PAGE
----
[dih-sen-duh nt]


a person or animal that is descended from a specific ancestor; an offspring.
something deriving in appearance, function, or general character from an earlier form.
an adherent who follows closely the teachings, methods, practices, etc., of an earlier master, as in art, music, philosophy, etc.; disciple.
  1. the point opposite the ascendant.
  2. the point of the ecliptic or the sign and degree of the zodiac setting below the western horizon at the time of a birth or of an event.
  3. the cusp of the seventh house.


Origin of descendant

1425–75; late Middle English descendaunt (adj.) < Old French descendant, present participle of descendre. See descend, -ant
Can be confusedancestor descendant Unabridged Based on the Random House Unabridged Dictionary, © Random House, Inc. 2019

Examples from the Web for descendants

Contemporary Examples of descendants

Historical Examples of descendants

  • The fate of the ancestor had been typical of that of his descendants.

    The White Company

    Arthur Conan Doyle

  • It is doubtful whether Palaeolithic man has left any descendants.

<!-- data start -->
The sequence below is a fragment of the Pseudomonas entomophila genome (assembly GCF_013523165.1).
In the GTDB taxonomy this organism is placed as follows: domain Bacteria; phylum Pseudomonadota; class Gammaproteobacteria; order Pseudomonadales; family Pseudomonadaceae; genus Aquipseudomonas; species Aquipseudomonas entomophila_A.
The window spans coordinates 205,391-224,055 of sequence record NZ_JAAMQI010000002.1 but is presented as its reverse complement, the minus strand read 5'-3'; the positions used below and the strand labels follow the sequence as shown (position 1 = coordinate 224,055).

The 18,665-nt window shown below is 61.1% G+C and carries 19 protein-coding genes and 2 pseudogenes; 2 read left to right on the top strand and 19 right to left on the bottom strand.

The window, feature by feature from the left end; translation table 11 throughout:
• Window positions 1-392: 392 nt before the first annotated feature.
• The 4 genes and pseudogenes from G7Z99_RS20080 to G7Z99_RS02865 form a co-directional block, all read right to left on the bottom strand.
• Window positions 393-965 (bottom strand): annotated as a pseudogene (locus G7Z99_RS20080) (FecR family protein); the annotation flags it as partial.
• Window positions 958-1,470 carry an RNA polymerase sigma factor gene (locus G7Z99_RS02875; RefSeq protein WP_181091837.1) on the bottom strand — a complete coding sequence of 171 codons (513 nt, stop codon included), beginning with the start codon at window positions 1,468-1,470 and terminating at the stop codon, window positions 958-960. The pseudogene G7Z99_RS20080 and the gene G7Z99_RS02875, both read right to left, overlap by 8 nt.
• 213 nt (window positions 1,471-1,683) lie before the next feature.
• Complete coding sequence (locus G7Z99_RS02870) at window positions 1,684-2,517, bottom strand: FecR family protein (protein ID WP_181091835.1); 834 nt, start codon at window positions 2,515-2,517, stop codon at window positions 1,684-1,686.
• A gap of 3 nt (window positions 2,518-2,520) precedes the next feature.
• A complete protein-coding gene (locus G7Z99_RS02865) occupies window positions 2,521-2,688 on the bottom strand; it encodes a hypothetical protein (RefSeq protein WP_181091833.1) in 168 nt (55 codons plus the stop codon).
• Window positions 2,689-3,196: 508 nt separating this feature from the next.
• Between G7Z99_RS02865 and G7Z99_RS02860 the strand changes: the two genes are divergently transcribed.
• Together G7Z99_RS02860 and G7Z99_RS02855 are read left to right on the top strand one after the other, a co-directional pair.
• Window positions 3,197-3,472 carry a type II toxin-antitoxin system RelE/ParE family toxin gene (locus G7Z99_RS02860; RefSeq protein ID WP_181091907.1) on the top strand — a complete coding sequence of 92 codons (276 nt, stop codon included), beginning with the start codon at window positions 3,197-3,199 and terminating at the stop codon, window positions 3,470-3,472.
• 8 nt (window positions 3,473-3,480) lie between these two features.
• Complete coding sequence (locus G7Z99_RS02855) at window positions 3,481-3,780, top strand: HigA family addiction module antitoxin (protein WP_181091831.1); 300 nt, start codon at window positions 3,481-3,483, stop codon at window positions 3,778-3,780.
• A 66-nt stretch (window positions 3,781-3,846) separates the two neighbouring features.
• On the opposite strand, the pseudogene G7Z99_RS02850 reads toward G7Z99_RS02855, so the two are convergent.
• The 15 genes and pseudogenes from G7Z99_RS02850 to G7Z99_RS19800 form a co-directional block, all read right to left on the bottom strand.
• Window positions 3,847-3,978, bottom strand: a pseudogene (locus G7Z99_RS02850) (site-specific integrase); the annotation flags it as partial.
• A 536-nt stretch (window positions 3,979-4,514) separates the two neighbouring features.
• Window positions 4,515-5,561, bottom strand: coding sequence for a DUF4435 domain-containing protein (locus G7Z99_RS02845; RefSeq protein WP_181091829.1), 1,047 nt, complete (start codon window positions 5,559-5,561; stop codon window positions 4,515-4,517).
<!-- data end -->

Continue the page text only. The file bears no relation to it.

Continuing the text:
English Villages

    P. H. Ditchfield

  • Sir, may we know who are the descendants of the New England kidnappers?

    Slavery Ordained of God

    Rev. Fred A. Ross, D.D.

  • Each individual, therefore, continues to live in his descendants.

  • It is our duty to our descendants to contribute as far as is in our power to its accomplishment.

British Dictionary definitions for descendants



a person, animal, or plant when described as descended from an individual, race, species, etc
something that derives or is descended from an earlier form


a variant spelling of descendent



astrology the point on the ecliptic lying directly opposite the Ascendant
Collins English Dictionary - Complete & Unabridged 2012 Digital Edition © William Collins Sons & Co. Ltd. 1979, 1986 © HarperCollins Publishers 1998, 2000, 2003, 2005, 2006, 2007, 2009, 2012

Word Origin and History for descendants


mid-15c. (adj.), c.1600 (n.), from French descendant (13c.), present participle of descendre (see descend). Despite a tendency to use descendent for the adjective and descendant for the noun, descendant seems to be prevailing in all uses and appears 5 times more often than its rival in books printed since 1900. Cf. dependant.

Online Etymology Dictionary, © 2010 Douglas Harper